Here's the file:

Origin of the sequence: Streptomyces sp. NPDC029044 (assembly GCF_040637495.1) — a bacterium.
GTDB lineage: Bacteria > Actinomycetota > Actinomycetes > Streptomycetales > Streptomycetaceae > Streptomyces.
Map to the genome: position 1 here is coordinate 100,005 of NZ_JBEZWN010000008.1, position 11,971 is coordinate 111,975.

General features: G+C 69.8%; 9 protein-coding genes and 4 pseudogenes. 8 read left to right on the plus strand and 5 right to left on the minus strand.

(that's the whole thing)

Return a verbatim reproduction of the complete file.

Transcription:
Origin of the sequence: Streptomyces sp. NPDC029044 (assembly GCF_040637495.1) — a bacterium.
GTDB lineage: Bacteria > Actinomycetota > Actinomycetes > Streptomycetales > Streptomycetaceae > Streptomyces.
Map to the genome: position 1 here is coordinate 100,005 of NZ_JBEZWN010000008.1, position 11,971 is coordinate 111,975.

General features: G+C 69.8%; 9 protein-coding genes and 4 pseudogenes. 8 read left to right on the plus strand and 5 right to left on the minus strand.